Yet in his new memoir, “In My Time,” Cheney shows he has not fully absorbed that lesson when he writes about the administration’s response to the 2007 discovery of a nuclear reactor in Syria that the North Koreans had helped build.
In Cheney’s telling, the evidence showed “a clandestine nuclear reactor, built by two terrorist-sponsoring states.” Given the potential threat, he argued privately to Bush, and later to top national security officials, that the United States should destroy the reactor.
In a National Security Council session that June, he writes, “I again made the case for U.S. military action against the reactor. Not only would it make the region and the world safer, but it would also demonstrate our seriousness with respect to non-proliferation. It would enhance our credibility in that part of the world . . . . But I was the lone voice. After I finished, the president asked, ‘Does anyone here agree with the vice president?’ Not a single hand went up around the room. I had done all I could, and I’m not sure the president’s mind would have been changed if the others had agreed with me.”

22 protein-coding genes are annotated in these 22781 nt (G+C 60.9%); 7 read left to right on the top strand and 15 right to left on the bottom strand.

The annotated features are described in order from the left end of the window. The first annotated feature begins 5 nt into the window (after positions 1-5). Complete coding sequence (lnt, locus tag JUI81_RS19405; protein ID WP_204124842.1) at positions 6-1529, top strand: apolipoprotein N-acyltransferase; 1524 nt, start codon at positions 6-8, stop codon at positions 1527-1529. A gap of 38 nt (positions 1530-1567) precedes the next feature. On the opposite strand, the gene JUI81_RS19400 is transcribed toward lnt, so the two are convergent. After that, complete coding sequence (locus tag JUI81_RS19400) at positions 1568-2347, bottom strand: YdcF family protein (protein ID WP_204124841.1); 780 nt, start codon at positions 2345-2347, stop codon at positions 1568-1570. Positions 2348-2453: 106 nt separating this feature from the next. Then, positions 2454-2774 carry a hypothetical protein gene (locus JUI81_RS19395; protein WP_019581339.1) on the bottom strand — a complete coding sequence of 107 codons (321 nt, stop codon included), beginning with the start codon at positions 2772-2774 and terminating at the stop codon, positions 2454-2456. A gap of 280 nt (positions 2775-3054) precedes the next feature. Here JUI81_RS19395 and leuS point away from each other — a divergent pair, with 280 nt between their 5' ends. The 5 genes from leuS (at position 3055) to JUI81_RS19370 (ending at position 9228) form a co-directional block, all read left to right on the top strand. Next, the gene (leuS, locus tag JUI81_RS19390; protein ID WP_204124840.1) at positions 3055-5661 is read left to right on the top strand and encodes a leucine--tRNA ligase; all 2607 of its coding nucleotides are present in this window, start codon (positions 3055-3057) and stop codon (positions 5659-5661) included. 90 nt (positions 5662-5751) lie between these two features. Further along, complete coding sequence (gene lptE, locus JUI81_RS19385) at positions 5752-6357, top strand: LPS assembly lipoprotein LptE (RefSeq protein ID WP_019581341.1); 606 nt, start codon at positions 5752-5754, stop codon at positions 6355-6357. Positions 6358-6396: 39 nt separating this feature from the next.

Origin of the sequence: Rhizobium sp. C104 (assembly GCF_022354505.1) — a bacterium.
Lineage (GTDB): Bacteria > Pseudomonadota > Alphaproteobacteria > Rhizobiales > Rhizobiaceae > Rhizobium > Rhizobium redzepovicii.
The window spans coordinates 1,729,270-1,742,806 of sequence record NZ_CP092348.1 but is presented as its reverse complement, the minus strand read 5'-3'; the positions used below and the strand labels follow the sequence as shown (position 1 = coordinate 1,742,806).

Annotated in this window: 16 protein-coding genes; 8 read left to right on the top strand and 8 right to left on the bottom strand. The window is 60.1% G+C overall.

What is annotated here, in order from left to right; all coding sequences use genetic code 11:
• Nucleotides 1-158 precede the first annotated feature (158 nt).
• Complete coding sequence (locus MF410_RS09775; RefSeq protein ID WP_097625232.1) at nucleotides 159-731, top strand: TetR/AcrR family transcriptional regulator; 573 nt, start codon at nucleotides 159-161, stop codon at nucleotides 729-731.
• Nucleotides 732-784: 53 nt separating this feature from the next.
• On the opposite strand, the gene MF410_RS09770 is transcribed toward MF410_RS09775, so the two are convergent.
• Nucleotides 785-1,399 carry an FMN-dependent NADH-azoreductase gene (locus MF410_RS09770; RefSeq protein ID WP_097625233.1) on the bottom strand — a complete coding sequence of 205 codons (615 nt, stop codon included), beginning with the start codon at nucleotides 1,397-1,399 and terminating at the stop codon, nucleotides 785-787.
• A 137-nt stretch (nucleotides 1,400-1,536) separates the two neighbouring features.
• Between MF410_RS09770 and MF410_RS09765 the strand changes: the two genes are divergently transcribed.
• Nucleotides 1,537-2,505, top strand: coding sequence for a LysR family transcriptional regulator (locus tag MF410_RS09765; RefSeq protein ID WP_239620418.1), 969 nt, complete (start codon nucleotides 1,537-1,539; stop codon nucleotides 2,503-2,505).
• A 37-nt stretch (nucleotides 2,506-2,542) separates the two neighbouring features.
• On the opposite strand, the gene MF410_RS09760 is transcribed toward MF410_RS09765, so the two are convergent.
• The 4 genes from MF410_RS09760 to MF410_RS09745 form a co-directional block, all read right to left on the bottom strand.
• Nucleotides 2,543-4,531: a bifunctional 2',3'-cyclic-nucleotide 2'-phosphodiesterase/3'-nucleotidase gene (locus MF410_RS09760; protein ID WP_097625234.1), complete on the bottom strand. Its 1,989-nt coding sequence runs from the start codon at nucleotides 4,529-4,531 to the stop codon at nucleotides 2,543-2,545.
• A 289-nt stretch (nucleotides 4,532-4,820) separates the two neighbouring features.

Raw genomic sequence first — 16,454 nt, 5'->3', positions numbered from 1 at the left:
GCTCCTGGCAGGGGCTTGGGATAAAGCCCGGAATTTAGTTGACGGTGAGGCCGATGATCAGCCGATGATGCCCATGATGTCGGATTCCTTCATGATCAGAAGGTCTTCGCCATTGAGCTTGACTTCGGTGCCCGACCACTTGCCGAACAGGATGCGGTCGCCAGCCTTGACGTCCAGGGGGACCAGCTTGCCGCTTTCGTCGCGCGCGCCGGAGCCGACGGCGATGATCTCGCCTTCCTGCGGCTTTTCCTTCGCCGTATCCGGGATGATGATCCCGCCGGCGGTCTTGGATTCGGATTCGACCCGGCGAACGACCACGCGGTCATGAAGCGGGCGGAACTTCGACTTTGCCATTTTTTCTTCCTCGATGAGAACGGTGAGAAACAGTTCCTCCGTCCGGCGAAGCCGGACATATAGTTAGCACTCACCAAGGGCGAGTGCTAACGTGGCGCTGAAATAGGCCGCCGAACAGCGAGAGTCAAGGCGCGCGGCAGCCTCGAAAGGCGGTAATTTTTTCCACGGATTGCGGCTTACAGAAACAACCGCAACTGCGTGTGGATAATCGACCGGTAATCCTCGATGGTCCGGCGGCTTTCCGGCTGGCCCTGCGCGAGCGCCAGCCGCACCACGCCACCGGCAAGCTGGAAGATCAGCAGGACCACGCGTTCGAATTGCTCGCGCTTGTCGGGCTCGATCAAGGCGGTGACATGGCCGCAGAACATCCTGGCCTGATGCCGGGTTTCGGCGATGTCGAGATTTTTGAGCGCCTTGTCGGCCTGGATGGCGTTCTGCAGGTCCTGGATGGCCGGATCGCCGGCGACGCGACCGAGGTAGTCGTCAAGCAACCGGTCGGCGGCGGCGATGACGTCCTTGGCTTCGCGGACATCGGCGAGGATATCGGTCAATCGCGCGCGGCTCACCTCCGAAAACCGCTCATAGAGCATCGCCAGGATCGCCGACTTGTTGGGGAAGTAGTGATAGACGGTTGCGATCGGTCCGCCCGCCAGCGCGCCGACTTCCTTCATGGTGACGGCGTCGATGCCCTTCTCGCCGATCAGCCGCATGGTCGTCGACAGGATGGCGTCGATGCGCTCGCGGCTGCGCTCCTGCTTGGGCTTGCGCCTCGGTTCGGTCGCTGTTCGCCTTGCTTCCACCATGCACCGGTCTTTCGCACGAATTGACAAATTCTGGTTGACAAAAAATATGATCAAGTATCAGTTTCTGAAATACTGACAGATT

He notes with some relish that two months later the Israelis took unilateral action and destroyed the reactor. The clear implication is that Bush and the others had lost their nerve, that they lacked the necessary spine to act as he had recommended.
But accounts from others in these meetings, a public briefing and Bush’s own memoir present a dramatically different picture of the intelligence on the Syrian reactor.
Cheney does not reveal that then-CIA Director Michael V. Hayden had a team working for months to examine the intelligence on the Syrian reactor. Participants at the meetings say that Hayden presented his findings to Bush, Cheney and the others before Cheney made his arguments for a military strike.
According to a principal participant, Hayden made four points, saying: “That’s a reactor. I have high confidence. That Syria and North Korea have been cooperating for 10 years on a nuclear reactor program, I have high confidence. North Korea built that reactor? I have medium confidence. On it is part of a nuclear weapons program, I have low confidence.”
Hayden emphasized the last sentence to underscore his uncertainty. He later told others that he stuck to the intelligence facts and intentionally shaped his presentation that way to discourage a preemptive strike because the intelligence was weak.
According to the CIA, there was no evidence of plutonium reprocessing capability at the site or nearby in that region of Syria, though a reactor of that type would be capable of producing plutonium for nuclear weapons. In addition, there was no identifiable means to manufacture uranium fuel.